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eBook Islam in the Modern World: Challenged by the West, Threatened by Fundamentalism, Keeping Faith with Tradition ePub

eBook Islam in the Modern World: Challenged by the West, Threatened by Fundamentalism, Keeping Faith with Tradition ePub

by Seyyed Hossein Nasr

  • ISBN: 006190581X
  • Category: World
  • Subcategory: History
  • Author: Seyyed Hossein Nasr
  • Language: English
  • Publisher: HarperOne; Reprint edition (January 24, 2012)
  • Pages: 496
  • ePub book: 1873 kb
  • Fb2 book: 1884 kb
  • Other: lrf mobi txt lit
  • Rating: 4.9
  • Votes: 639

Description

The world’s fastest-growing religion is also the most misunderstood in the West

The world’s fastest-growing religion is also the most misunderstood in the West . as & revivalist, or & Islam. Nasr looks at Islam as it developed in the 10-11-12th centuries for guidance as to how Islam is going to enhance the lifestyles of Muslims in the 21st Century, but he doesn't really present convincing arguments.

Seyyed Hossein Nasr was born on April 7, 1933 (19 Farvadin 1312 . The name "Nasr" which means "victory" was conferred on Professor Nasr's grandfather by the King of Persia. solar) in Tehran into a family of distinguished scholars and physicians. His father, Seyyed Valiallah, a man of great learning and piety, was a physician to the Iranian royal family, as was his father before him. Nasr also Seyyed Hossein Nasr was born on April 7, 1933 (19 Farvadin 1312 . solar) in Tehran into a family of distinguished scholars and physicians

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authority on Islam and, Seyyed Hossein Nasr discusses today’s hot button issues-including holy wars, women’s rights, the rise of Islamic fundamentalism, and the future of Moslems in the Middle East-in this groundbreaking discussion of the fastest-growing religion in the world

education, and urban conditions and challenges in the Islamic world.

As Muslims grow in numbers, and as Islam's role in world affairs becomes larger, we've begun to see the breakdown of unity among believers. This book deals with the hot-button issues of concern to the West: holy wars women's roles in Islam the rise of fundamentalism the future of Shi‘ism in Iran Additionally, the author explores lesser-known controversies within Islam, such as the challenge of modern science to religious belief, controversial art and architecture in Islamic cities, the role of the madrassas in. education, and urban conditions and challenges in the Islamic world.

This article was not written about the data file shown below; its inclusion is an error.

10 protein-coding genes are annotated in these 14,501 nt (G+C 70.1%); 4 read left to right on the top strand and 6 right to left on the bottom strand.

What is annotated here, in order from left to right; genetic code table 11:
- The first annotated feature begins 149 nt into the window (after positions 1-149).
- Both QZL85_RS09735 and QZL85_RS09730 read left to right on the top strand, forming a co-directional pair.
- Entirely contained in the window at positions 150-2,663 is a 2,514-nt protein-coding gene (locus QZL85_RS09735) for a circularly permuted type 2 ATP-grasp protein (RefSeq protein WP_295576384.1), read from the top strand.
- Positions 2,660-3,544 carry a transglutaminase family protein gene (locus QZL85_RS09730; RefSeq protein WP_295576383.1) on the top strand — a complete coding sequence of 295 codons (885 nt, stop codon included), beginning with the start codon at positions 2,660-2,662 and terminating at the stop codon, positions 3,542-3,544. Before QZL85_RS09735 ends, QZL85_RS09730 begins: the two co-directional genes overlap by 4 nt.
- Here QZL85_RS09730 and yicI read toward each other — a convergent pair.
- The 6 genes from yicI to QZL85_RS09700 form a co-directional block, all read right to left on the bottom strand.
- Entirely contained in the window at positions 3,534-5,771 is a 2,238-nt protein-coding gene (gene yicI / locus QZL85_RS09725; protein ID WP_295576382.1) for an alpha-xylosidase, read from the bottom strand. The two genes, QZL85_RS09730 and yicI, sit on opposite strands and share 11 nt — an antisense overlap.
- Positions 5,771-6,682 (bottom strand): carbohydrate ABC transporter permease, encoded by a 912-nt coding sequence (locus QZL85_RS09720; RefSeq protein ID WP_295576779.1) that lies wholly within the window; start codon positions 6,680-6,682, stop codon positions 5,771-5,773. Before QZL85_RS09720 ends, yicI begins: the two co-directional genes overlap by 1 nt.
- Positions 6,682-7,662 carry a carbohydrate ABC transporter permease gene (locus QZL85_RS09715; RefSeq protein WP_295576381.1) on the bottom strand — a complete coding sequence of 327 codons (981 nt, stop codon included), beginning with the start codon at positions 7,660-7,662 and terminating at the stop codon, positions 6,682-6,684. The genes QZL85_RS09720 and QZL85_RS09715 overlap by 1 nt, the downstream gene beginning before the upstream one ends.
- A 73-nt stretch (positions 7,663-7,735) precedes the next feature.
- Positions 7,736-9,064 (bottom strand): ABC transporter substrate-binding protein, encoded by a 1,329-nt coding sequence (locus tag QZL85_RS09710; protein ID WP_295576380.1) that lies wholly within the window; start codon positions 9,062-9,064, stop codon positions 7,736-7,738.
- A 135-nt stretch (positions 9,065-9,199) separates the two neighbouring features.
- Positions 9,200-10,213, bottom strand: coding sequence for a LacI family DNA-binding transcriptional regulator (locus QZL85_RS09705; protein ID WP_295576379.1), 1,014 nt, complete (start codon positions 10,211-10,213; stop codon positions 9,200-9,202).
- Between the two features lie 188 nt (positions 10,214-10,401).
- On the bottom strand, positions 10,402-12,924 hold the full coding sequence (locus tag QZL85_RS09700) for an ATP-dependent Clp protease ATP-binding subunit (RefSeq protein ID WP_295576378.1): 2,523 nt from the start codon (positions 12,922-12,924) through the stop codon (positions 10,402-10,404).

Seyyed Hossein Nasr is university professor of Islamic Studies at George Washington University. Author of over fifty books, Professor Nasr is a well-known and highly respected intellectual figure both in the West and in the Islamic world

Seyyed Hossein Nasr is university professor of Islamic Studies at George Washington University. Author of over fifty books, Professor Nasr is a well-known and highly respected intellectual figure both in the West and in the Islamic world. Born in Tehran, raised from the age of twelve in the United States, and a graduate of MIT and Harvard University, Nasr is well qualified to explain Islam to a Western audience. He appears frequently on Meet the Press, as well as other national news shows.

This book deals with the hot-button issues of concern to the West: holy wars women's roles in Islam the .

This book deals with the hot-button issues of concern to the West: holy wars women's roles in Islam the rise of fundamentalism the future of Shi˜ism in Iran Additionally, the author explores lesser-known controversies within Islam, such as the challenge of modern science to religious belief, controversial art and architecture in Islamic cities, the role of the madrassas in. Islam in the Modern World offers an inside look at this increasingly factious religion with increasing global relevance.

Keeping Faith With Tradition By : Seyyed Hossein Nasr .

Islam In The Modern World: Challenged By The West Threatened By Fundamentalism Keeping Faith With Tradition By : Seyyed Hossein Nasr. As Muslims grow in numbers, and as Islam's role in world affairs becomes larger, we've begun to see the breakdown of unity among believers. The misunderstandings and friction between Islamic civilization and the modern West continue, but even within Islam, Iran's clerics are split, militant fundamentalists clash with students from Islamic universities, and moderate Muslim-Americans think nothing like Wahhabis from Saudi Arabia. Islam seems to be at war with itself.

This book deals with the hot-button issues of concern to the West: holy wars womens roles in Islam the rise of fundamentalism the future of Shiism in Iran.

education, and urban conditions and challenges in the Islamic world.